Meantime Scotland’s share of network TV production has edged up from 3% by value in 2003 to just over 4% in 2012 – far from the 9% that our population share would suggest is a reasonable expectation of our public service broadcasters. Under pressure to deliver more for the ‘nations and regions’ valiant producers turn creative cartwheels to plausibly relocate a secondary school from Rochdale to Greenock while we wait patiently for a Scottish originated volume drama to be commissioned for the network – any network.

What would make things better in an independent Scotland?

Since no country’s screen industry has succeeded internationally without a strong and growing home audience we could work harder to grow domestic demand. Not by forcing audiences to watch home-grown movies through import tariffs or blocking Eastenders but rather by ensuring we have the capacity to offer real choice in the living room, in the cinema or on tablet PCs. That will take time. A Scottish Broadcasting Channel that, like most European public broadcasters, was mandated to support domestic film production (with investment and screening slots) alongside commissioned TV drama would be a powerful aid to growing production, jobs and facilities. Of course it would have to compete, as in Ireland, with UK networks – just as UK networks now have to compete with Netflix, Amazon and iTunes. But it would also be a crucial platform to develop Scottish talent and companies for whom these new distribution channels are real opportunities. In the same way people often overlook the fact that Grand Theft Auto originates in Scotland, not many people realize that international TV hit The Tudors was developed in Ireland, giving several new Irish directors their big break as well as employing legions of crew and facilities.

 

I’ve written elsewhere about how Scotland’s film success is patchy and stop-start compared to other countries because we operate well under the critical mass required to produce hits with any sort of consistency. If we invested the levels of public finance per head that other similar sized European countries do we could transform the environment for Scottish film and TV. Where we spend around one pound a year per person on funding film, Ireland spends two and Denmark ten, resulting in a far bigger share of the domestic market than Scotland has. Add control of tax reliefs and incentives and the full range of studio facilities to attract more inward productions like US series Outlander filming in Cumbernauld and we can see how Scotland could reach Irish levels of production and perhaps, in the longer term, Danish.

 

An independent Scotland in the EU would qualify for country of ‘smaller audiovisual capacity’ status which would bring the same advantage when applying for Creative Europe MEDIA funding as every other small country in the EU enjoys. And like those countries if we joined EURIMAGES, the European Cinema Support Fund, our producers would have access to coproduction funds which the UK, as a non-member, does not.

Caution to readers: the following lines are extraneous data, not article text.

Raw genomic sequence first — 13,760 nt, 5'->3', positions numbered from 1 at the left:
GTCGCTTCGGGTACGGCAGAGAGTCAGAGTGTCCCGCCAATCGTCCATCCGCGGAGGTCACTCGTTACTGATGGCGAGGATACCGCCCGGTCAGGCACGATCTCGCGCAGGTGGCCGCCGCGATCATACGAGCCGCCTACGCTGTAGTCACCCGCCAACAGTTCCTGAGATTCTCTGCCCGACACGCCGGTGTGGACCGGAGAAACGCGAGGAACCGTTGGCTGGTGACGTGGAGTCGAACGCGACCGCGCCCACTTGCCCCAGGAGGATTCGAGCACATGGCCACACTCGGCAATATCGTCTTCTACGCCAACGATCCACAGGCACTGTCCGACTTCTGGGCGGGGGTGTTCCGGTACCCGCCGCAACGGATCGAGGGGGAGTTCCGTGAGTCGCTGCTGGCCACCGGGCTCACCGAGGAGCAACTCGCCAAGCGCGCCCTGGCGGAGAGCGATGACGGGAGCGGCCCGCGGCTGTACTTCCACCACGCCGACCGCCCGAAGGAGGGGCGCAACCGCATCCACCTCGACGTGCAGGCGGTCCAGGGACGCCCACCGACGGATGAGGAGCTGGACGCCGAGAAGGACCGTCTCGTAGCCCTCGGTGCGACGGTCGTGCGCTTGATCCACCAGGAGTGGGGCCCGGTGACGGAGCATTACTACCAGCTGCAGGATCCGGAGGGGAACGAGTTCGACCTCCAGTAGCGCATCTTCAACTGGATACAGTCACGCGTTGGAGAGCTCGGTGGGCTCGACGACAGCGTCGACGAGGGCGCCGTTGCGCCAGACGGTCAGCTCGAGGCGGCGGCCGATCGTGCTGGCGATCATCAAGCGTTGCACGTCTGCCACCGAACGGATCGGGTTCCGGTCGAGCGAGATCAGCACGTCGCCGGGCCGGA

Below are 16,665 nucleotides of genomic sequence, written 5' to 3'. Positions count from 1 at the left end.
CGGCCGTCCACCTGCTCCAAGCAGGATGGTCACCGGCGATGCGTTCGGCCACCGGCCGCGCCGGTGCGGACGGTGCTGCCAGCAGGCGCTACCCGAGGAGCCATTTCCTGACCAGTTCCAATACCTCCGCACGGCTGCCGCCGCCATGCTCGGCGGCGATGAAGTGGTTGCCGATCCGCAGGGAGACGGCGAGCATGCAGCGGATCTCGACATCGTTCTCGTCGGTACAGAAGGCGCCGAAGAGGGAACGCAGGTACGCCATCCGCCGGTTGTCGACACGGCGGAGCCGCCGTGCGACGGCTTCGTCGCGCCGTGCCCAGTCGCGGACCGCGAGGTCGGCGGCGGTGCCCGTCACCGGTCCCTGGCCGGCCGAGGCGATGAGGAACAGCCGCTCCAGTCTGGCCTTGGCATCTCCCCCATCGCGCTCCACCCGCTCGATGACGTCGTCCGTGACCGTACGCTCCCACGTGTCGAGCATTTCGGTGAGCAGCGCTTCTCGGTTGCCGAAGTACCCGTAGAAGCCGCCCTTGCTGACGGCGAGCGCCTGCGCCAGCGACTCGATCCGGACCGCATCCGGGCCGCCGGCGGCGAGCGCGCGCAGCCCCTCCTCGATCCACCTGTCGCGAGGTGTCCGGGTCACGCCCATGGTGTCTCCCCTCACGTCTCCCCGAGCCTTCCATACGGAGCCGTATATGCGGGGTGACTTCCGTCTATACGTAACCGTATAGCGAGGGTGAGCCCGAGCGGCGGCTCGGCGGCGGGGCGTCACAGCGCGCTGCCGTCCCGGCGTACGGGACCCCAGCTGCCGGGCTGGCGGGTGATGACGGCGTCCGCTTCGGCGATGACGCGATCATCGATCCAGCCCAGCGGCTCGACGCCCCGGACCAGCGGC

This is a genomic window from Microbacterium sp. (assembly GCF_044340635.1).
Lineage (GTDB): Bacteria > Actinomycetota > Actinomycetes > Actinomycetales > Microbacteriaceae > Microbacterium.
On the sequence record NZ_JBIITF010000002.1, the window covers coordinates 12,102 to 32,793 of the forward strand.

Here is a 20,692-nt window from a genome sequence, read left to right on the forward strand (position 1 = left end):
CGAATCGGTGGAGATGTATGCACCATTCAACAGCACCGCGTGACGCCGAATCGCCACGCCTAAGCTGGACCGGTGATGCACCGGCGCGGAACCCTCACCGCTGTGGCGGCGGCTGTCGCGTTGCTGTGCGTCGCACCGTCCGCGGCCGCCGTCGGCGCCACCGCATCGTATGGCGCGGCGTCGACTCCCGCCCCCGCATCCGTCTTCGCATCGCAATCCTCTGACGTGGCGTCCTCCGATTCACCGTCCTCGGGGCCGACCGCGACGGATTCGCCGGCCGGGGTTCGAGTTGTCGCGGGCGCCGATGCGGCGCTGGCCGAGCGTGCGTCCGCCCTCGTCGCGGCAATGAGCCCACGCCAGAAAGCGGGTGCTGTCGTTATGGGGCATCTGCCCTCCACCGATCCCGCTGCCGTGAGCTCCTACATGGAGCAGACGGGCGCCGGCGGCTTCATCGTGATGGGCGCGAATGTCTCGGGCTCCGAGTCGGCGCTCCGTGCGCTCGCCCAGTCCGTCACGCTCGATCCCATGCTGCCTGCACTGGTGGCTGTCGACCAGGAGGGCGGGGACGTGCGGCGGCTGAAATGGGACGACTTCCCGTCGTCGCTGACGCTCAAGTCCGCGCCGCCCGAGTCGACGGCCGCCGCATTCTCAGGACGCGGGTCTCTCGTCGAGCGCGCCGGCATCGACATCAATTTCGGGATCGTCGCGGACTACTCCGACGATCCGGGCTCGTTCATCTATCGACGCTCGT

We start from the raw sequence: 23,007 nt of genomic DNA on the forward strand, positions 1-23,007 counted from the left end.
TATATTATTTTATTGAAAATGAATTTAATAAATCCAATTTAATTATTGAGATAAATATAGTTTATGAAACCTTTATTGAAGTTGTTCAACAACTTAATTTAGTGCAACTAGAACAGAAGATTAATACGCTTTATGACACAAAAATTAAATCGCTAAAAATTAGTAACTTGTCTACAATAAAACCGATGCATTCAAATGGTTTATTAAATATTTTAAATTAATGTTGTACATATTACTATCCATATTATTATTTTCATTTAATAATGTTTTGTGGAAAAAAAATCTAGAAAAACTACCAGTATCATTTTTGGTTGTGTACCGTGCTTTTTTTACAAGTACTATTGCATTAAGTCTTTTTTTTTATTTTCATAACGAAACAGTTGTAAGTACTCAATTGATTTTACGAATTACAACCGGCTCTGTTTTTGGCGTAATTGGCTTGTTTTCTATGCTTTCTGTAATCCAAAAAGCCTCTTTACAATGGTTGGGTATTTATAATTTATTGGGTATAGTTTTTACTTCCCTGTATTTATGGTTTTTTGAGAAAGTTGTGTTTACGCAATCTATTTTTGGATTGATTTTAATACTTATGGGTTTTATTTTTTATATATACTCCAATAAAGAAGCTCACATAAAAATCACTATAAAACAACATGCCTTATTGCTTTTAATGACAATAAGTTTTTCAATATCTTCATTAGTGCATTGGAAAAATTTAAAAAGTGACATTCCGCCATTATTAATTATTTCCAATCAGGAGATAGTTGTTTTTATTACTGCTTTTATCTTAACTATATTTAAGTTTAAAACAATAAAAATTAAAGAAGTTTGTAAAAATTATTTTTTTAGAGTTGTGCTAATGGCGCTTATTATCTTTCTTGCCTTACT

Fiscal and regulatory measures to stimulate production are only part of the picture. Alongside a commitment to grow production levels, investment in skills and talent development is crucial. For too long we have waved goodbye to talents in front of and behind the camera that, once established in London, New York or LA then have precious little opportunity to pay return visits. Conversely when high value productions arrive from elsewhere they quickly max out the available expertise or worse, because of unfamiliarity with our abundant talent and skills, bring up their favoured cast and crew anyway.

Our screen ecology suffers from a long term depression of demand. In contrast Denmark’s equivalent of BBC Scotland, home to The Killing and Borgen, employs 40 people in its Drama Department. Its Head of Drama Piv Bernth cites their close relationship with the Danish Film School as “one of the secrets of our success – With The Killing 3 for instance, we had five young student cinematographers for three weeks on the set.” A revitalised film and TV industry in Scotland could offer similar opportunities, providing many more rungs in the career ladder, not just the step up to a plane south but an open return ticket too.

None of this means severing our links with industry, institutions or audiences south of the border. Rather it means reframing those relationships so that we can enter into creative and commercial partnerships on a more equal basis, bringing more to the table and having more say on how audiences here are served and industry supported. For example the Irish Film Board gets along very well with the British Film Institute and they regularly co-finance films in much the same way that Creative Scotland and the BFI do.

Of course there are risks: for instance we might not grow our domestic TV production base fast enough to compensate for the loss of ‘lift and shift’ procurement that is currently propping up the BBC’s commissioning record in Scotland. There might be additional transaction costs that could work against co-production or co-investment. We might discover it’s too late, culturally, to reverse audience expectations of wall-to-wall imported screen content. Or we might just not bother to take our screen culture and industry seriously enough to give it the investment it requires. But none of these things are inevitable. As the recent Creative Scotland Film Sector Review shows, we have the potential, the talent and the skills to make a difference. If we have the will there is a way in an independent Scotland.

 

Scottish Television: What would it look like? (revisited)

Much has been made of the prospect of Scotland ‘losing out’ were we to substitute a Scottish Broadcasting Corporation for the BBC, here are some wise words on why it might be a good idea: